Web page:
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OPINION- On the third Monday of each year, Dr. Martin Luther King, Jr. is celebrated. He is celebrated and remembered annually with good reason.
Dr. King was an incredible leader, guiding millions of frustrated Americans into peaceful action, changing the face of both this country and our entire globe by showing us that the fight to assert our own humanities is never a hopeless undertaking.
The scope of Dr. King’s influence cannot possibly be forgotten. Scores of Americans remain in awe of him, both those who lived in the sixties and also those who only learned about him from the history books.
I am happy to celebrate Dr. King every year. The man was simply brilliant and it is my hope that he remains a part of our national consciousness and memory forever.
While honoring Dr. King, however, I feel that it is important to remember the other key members of the black rights movements. He was one among many who sought to change the world they lived in.
Malcolm X, however controversial he may have been, inspired millions of oppressed people, American and otherwise, never to abandon the fight for their human rights. For his lengthy contributions to black rights, he should be honored in this country.
Malcolm X told people to fight. Not for the sake of meaningless violence, but for the sake of self respect. Global audiences remember Malcolm X telling them to demand those invaluable rights of freedom, justice, equality and humanity. His bald courage in saying things that made his fellow Americans nervous made him interesting. But it was Malcolm X’s charisma, brilliance and gift of words that made him a natural leader in the battle for racial justice.
Of course, Malcolm X was both controversial and offensive. His claims about the inherent evil of the white race understandably angered many Americans, especially those who fought for racial equality themselves.
If anything, Malcolm X taught us to think. He stimulated the minds of critics and followers, forcing them to consider the ugly fact that, as he said, “the only people in this country who are asked to be nonviolent are black people.” That one sentence shakes my mind, as it certainly remains relevant today.
Malcolm X, in my opinion, was not a violent man. On the contrary, he pushed black men and women only to fight back and use self defense, never encouraging breaking the law. Indeed, Malcolm’s words were his sharpest weapons.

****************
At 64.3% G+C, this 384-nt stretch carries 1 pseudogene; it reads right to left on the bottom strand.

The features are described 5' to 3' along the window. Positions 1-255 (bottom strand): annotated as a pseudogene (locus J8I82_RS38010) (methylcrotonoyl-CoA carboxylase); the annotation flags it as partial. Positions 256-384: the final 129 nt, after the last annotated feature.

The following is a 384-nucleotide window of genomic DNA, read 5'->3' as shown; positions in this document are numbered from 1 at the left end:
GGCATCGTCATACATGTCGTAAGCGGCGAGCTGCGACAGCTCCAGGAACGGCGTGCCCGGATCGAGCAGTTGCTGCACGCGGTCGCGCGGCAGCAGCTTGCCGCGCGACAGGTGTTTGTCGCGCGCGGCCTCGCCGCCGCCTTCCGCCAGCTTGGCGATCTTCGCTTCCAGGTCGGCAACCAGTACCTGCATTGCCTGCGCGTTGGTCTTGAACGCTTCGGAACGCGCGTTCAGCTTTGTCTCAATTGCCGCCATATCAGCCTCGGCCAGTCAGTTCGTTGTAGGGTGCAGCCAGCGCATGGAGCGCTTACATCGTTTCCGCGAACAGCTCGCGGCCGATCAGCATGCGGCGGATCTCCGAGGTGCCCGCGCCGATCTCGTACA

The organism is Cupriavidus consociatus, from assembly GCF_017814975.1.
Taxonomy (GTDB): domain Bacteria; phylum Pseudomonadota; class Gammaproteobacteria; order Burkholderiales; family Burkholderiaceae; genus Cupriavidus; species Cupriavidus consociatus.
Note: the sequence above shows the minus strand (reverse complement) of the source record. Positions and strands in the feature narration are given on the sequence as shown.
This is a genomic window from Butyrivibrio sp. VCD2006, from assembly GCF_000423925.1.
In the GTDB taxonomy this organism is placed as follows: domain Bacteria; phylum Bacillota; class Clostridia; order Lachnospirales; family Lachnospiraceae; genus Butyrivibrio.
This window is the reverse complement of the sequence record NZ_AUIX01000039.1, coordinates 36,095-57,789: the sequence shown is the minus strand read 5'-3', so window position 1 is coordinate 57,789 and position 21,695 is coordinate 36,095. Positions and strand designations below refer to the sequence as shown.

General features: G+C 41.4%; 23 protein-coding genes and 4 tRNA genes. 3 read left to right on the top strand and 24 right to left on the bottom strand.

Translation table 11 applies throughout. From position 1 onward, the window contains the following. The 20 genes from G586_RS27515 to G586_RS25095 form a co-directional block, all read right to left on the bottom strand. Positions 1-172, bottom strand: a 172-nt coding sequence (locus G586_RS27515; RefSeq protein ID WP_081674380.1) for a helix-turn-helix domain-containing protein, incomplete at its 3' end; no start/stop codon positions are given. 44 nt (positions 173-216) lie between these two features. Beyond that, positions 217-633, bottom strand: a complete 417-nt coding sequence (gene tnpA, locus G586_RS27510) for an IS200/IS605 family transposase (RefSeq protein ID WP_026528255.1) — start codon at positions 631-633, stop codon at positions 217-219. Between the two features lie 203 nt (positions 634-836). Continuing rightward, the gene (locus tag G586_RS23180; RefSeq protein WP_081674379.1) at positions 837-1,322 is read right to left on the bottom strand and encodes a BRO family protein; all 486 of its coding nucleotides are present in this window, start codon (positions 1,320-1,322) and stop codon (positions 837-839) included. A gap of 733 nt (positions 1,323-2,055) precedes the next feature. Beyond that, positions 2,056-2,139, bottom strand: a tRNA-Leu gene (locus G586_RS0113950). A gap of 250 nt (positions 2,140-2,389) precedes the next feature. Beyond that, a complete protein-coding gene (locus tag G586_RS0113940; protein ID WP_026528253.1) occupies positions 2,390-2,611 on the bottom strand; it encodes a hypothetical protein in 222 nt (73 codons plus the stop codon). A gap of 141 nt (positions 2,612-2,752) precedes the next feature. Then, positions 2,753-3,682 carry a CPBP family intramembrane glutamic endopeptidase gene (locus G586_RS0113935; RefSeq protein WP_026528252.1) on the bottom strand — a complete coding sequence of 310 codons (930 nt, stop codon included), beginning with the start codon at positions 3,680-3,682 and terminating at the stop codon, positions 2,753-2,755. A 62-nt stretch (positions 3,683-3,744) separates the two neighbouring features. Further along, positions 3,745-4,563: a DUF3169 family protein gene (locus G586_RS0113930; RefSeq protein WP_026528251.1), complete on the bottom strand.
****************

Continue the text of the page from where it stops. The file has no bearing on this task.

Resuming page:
He also showed great growth and intellectual evolution in the few years leading up to his assassination, renouncing most of his former negative remarks about whites, Martin Luther King, Jr., integration and the nonviolent civil rights movements. If he were given more time to further develop his mind, I believe Malcolm X would have won over his harshest critics with his brilliance and eloquence.
The fact remains that the ’60s in America were a time of great discontent, anger, protest and violence. Malcolm X simply represented a different path towards social justice for black Americans that did not involve nonviolent protest. He absolutely was not the only activist who felt that way.
I do not believe we can put all black activists of the 1960s into one category. The truth is that each of them was influential in their own way, whether they wanted to march for freedom or raise their fists in anger and pride.
Like Dr. King, Malcolm X led his own new order of social activism. He was just as influential as his contemporary, only for different reasons.
Like Dr. King, he also wanted unity and solidarity for all black Americans. He wanted justice, freedom, equality and improved race relations and, like King, he fought for them. We cannot forget that both men wanted the same thing: freedom. In some way, both men achieved that goal together.
To me, Malcolm X was just as much of a contributor to black rights as Dr. King was, however much his ideology diverged.
Our country should honor the memory and the work of Malcolm X. His demands for change rattled all Americans and forced them to really think about race and justice.
If not Malcolm X, why not celebrate other influential black activists of the ’50s and ’60s? Further, why doesn’t our country celebrate any black women activists with a national holiday? Among countless others, I would like to celebrate Fannie Lou Hamer, Ella Baker, Maya Angelou, Angela Davis or Lorraine Hansberry.
Remembering other key figures of the ’60s does not take away from Dr. King’s own star. If anything, honoring and celebrating the lives of other activists of the civil rights movements makes Dr. King’s star shine even brighter, broadening our horizon with other models of social activism.
Malcolm X certainly inspires me to fight for social justice and for the natural rights of all human beings. For me, he remains as relevant in 2011 as he was in the 1950s and ’60s. We must remember his brilliant mind, his insight and his courage as we set out to uphold and continue the work that he, along with his unforgettable contemporaries, set out to do.
Contact CU Independent Staff Writer Neda Habibi at Neda.firstname.lastname@example.org.